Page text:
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Old 02-18-2012, 03:10 PM
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Economic questions by their very nature are not purely mathematical, since economics is as much a study in behavior as it is rooted in math. It's like a blend between a hard science and a social science. Probably actually leaning more towards the latter,
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Old 02-18-2012, 03:21 PM
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Sure, it might be inappropriate to lump together the four areas where maths is used. Everyday life where you basically just need arithmetics and sometimes a bit of algebra ... stuff like engineering based on hard science where mathematics is obviously useful and necessary ... social sciences which deal with far more complicated systems than a bridge or a car, namely us, where mathematics is mainly a tool to formalize your thoughts ... and quantum theory which unlike the stuff from the other three areas can merely be expressed mathematically and thus creates these philosophical issues.
My distrust into maths lies only in its application in social sciences and the hardest science of all, theoretical physics.
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Old 02-19-2012, 04:37 AM
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Geometry, yes!
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Old 02-19-2012, 08:02 AM
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Math is not one of my strong suits. As I often tell folks whenever I try to figure out even sums: "I'm not good as spontaneous math."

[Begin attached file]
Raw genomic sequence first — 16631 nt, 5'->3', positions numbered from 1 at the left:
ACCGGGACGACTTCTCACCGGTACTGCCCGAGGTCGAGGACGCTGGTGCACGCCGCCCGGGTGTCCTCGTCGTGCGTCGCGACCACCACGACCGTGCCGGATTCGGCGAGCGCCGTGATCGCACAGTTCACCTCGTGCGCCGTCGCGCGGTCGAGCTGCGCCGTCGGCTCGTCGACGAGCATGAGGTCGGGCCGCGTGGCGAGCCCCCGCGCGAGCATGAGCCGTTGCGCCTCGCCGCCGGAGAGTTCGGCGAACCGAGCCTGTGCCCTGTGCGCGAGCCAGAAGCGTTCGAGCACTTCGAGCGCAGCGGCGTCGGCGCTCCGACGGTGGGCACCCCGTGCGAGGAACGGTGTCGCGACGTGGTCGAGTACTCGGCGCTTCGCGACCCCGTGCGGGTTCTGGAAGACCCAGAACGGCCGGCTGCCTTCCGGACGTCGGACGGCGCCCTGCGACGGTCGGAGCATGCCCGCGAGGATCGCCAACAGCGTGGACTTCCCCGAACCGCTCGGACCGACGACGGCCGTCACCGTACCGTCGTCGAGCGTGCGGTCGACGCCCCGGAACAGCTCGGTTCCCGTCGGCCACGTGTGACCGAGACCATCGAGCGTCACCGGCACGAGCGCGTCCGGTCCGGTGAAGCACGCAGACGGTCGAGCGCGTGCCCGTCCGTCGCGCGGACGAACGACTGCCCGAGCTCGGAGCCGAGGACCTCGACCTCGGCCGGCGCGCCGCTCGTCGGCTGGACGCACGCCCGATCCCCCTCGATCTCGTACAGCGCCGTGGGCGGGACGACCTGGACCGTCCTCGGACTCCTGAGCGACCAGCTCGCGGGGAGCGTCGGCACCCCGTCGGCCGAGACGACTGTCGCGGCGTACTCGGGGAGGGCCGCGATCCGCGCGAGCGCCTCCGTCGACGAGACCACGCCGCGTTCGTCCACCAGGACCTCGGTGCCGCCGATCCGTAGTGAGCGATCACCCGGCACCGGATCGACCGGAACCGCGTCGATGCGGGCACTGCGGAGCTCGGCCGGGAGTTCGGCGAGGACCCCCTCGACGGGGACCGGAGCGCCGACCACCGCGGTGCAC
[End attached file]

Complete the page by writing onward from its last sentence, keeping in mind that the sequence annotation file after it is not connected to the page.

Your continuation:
My strong suit lies in spelling and English. And the ironic thing about English: I couldn't tell you past-participle from past-perfect. I didn't pay attention to the mechanics of English when I was in school, but I can write quite eloquently.

Funny story:
When I was in the Army, I was (at one point) an Admin Specialist (read: secretary in camouflage). The bridgade commander (a Lieutenant Colonel) needed a memo written up, and I was given the notes behind the intent of his memo. I wrote it up...succinctly, yet readily understandable, and submitted it to my immediate superior, who then sent it up the chain of command to the commander himself.

So, my section was discussing matters of the day when our brigade commander came into the work area, holding up the memo, and asked: "Who wrote up this memo?"

All eyes fell on me, and I stood up: "I did, sir."

The commander grinned: "This is one of the best written memos I have ever seen! The English used is impeccable, and you captured what needed to be said. What is your level of education, Sergeant?"